Life is infinitely stranger than anything which the mind of man could invent
—“A Case of Identity”
In the early Holmes stories, the detective’s use of scientific knowledge to bolster his investigations introduced the techniques of the laboratory to a mainly non-specialist readership. Moreover, in some cases, those techniques invented by Conan Doyle for his fictional sleuth would later inspire scientists and criminologists in the real world. For example, the French criminologist and medical doctor Edmond Locard greatly acknowledged the influence of the Holmes stories in producing his own laboratory examinations of trace evidence left at crime scenes. Locard produced articles related to the forensic analysis of cigar and cigarette ashes, dust traces, and handwriting throughout the early 20th century, all the while acknowledging Conan Doyle and his most famous literary creation.
“A Case of Identity” shows Holmes at his most inventive in terms of scientific analysis. In the March 1967 issue of the Journal of Criminal Law, Criminology and Police Science, David A. Crown noted the importance of the story to the later development of document analysis techniques used by police to investigate crimes and identify criminals. Crown stated:
The earliest known reference to the identification potential of typewriting, curiously enough, appears in "A Case of Identity", a Sherlock Holmes story by Sir Arthur Conan Doyle […] Doyle recorded in his diary that he finished writing "A Case of Identity" on April 10, 1891. The source of Doyle's data has not been ascertained, but it is of interest that his approach to typewriting identification is sound and that his terminology is precise. The earliest comment in writing by a document examiner on typewriting identification was…in 1894."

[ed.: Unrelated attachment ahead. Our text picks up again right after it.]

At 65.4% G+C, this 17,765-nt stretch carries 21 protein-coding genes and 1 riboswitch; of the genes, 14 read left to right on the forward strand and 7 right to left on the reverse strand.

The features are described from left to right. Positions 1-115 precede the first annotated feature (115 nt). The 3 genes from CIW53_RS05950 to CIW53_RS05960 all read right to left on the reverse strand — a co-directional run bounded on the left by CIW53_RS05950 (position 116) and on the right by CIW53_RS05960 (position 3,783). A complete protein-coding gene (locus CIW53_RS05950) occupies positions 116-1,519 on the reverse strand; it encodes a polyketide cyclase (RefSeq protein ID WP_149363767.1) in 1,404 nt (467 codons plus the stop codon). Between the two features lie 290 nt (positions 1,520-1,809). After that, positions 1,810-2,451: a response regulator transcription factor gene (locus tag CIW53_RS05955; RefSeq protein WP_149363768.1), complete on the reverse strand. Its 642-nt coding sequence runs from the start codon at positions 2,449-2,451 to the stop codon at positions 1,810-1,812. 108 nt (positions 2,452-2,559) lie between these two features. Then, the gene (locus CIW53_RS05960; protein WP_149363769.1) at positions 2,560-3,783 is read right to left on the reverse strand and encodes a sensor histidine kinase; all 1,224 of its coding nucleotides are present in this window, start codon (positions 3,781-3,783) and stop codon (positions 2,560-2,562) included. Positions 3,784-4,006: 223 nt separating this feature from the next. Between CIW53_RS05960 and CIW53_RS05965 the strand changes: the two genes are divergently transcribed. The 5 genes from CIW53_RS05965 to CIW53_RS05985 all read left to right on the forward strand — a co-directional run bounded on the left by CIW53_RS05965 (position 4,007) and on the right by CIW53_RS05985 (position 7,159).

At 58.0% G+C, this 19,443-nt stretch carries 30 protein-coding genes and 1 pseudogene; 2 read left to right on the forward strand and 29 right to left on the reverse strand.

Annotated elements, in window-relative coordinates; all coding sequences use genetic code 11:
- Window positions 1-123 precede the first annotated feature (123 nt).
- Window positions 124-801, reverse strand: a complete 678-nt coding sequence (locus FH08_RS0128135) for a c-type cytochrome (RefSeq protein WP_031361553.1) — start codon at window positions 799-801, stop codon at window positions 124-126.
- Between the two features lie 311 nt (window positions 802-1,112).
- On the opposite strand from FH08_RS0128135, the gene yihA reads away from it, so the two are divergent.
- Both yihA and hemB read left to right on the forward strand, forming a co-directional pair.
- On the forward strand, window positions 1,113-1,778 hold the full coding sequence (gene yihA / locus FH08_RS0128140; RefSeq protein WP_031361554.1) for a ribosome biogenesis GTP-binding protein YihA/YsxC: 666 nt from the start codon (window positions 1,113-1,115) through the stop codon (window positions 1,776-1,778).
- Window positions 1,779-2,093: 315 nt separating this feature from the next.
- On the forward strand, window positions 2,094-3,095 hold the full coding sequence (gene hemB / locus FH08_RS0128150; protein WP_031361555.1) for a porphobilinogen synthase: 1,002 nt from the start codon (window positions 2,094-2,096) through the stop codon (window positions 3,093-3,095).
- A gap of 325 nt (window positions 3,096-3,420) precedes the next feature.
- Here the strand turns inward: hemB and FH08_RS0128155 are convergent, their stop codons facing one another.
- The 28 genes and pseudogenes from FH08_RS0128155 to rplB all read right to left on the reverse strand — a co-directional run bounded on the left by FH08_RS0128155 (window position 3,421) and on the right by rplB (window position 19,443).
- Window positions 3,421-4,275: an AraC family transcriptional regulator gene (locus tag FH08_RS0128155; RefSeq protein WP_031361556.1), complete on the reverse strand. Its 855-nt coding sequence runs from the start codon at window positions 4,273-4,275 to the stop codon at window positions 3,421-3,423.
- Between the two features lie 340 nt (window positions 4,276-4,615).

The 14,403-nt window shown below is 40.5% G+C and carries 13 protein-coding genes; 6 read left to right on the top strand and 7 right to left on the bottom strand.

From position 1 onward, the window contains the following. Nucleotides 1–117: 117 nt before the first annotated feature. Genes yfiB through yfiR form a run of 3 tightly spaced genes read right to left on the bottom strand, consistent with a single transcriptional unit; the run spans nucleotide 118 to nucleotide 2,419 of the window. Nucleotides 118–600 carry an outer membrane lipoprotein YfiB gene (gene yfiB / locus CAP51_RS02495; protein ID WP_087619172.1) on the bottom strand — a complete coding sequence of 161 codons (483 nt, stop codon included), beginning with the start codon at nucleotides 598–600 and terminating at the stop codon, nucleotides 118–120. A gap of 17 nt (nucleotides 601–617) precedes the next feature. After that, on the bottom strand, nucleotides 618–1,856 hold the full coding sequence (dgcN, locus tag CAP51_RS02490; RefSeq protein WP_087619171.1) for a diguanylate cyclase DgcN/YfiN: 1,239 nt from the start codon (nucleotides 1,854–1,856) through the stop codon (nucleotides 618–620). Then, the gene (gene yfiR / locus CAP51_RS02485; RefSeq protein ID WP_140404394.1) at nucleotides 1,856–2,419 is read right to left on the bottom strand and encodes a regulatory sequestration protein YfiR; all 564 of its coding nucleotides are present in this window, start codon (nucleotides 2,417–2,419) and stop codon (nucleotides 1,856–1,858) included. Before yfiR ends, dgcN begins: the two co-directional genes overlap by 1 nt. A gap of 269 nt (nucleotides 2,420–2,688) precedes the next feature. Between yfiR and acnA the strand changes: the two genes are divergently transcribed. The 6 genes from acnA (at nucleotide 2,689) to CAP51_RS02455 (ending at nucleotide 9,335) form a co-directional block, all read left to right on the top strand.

Writing in a 1970 issue of the same journal, Stanton O. Berg produced a wealth of evidence from the entire Holmes canon showing the influence of the great detective on forensic science techniques still used today. While there is no doubt that Conan Doyle utilized his own medical training and scientific education when writing the Holmes stories, he also showed a remarkable facility for predicting the type of scientific testing that would soon become commonplace in criminal investigations. As E.J. Wagner, author of the 2006 book The Science of Sherlock Holmes noted, “Sherlock Holmes may have been fictional, but what we learn from him is very real.” 120 years after the publication of “A Case of Identity,” the Holmes canon continues to inspire with its combination of literary fiction and scientific fact.